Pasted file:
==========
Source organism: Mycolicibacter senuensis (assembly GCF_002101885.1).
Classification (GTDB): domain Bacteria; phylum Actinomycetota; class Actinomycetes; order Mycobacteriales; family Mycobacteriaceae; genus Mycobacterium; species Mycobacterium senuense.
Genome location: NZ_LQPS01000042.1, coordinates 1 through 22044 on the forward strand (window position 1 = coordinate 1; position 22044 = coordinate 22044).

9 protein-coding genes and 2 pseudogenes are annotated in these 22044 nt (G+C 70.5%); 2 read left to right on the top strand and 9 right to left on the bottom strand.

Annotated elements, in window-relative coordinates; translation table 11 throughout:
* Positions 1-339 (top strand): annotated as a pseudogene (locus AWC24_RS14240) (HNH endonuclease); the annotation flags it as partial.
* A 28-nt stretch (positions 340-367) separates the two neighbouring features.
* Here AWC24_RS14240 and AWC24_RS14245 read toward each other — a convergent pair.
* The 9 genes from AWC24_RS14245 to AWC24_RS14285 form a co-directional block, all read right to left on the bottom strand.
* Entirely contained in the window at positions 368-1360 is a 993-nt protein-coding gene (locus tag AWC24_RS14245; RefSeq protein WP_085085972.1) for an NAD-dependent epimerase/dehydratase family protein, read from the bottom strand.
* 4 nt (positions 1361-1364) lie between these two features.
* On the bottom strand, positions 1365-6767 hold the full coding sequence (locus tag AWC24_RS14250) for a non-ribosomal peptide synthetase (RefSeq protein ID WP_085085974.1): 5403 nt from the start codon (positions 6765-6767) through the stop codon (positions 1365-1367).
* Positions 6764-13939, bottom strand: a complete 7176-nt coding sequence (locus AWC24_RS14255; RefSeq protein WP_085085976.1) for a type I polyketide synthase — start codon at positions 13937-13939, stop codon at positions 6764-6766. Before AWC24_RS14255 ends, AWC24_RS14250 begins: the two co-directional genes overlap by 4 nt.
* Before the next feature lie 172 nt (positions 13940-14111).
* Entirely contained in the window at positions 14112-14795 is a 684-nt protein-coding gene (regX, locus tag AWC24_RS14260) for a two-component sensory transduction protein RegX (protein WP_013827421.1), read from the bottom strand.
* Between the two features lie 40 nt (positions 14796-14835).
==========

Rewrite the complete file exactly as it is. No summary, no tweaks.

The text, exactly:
Source organism: Mycolicibacter senuensis (assembly GCF_002101885.1).
Classification (GTDB): domain Bacteria; phylum Actinomycetota; class Actinomycetes; order Mycobacteriales; family Mycobacteriaceae; genus Mycobacterium; species Mycobacterium senuense.
Genome location: NZ_LQPS01000042.1, coordinates 1 through 22044 on the forward strand (window position 1 = coordinate 1; position 22044 = coordinate 22044).

9 protein-coding genes and 2 pseudogenes are annotated in these 22044 nt (G+C 70.5%); 2 read left to right on the top strand and 9 right to left on the bottom strand.

Annotated elements, in window-relative coordinates; translation table 11 throughout:
* Positions 1-339 (top strand): annotated as a pseudogene (locus AWC24_RS14240) (HNH endonuclease); the annotation flags it as partial.
* A 28-nt stretch (positions 340-367) separates the two neighbouring features.
* Here AWC24_RS14240 and AWC24_RS14245 read toward each other — a convergent pair.
* The 9 genes from AWC24_RS14245 to AWC24_RS14285 form a co-directional block, all read right to left on the bottom strand.
* Entirely contained in the window at positions 368-1360 is a 993-nt protein-coding gene (locus tag AWC24_RS14245; RefSeq protein WP_085085972.1) for an NAD-dependent epimerase/dehydratase family protein, read from the bottom strand.
* 4 nt (positions 1361-1364) lie between these two features.
* On the bottom strand, positions 1365-6767 hold the full coding sequence (locus tag AWC24_RS14250) for a non-ribosomal peptide synthetase (RefSeq protein ID WP_085085974.1): 5403 nt from the start codon (positions 6765-6767) through the stop codon (positions 1365-1367).
* Positions 6764-13939, bottom strand: a complete 7176-nt coding sequence (locus AWC24_RS14255; RefSeq protein WP_085085976.1) for a type I polyketide synthase — start codon at positions 13937-13939, stop codon at positions 6764-6766. Before AWC24_RS14255 ends, AWC24_RS14250 begins: the two co-directional genes overlap by 4 nt.
* Before the next feature lie 172 nt (positions 13940-14111).
* Entirely contained in the window at positions 14112-14795 is a 684-nt protein-coding gene (regX, locus tag AWC24_RS14260) for a two-component sensory transduction protein RegX (protein WP_013827421.1), read from the bottom strand.
* Between the two features lie 40 nt (positions 14796-14835).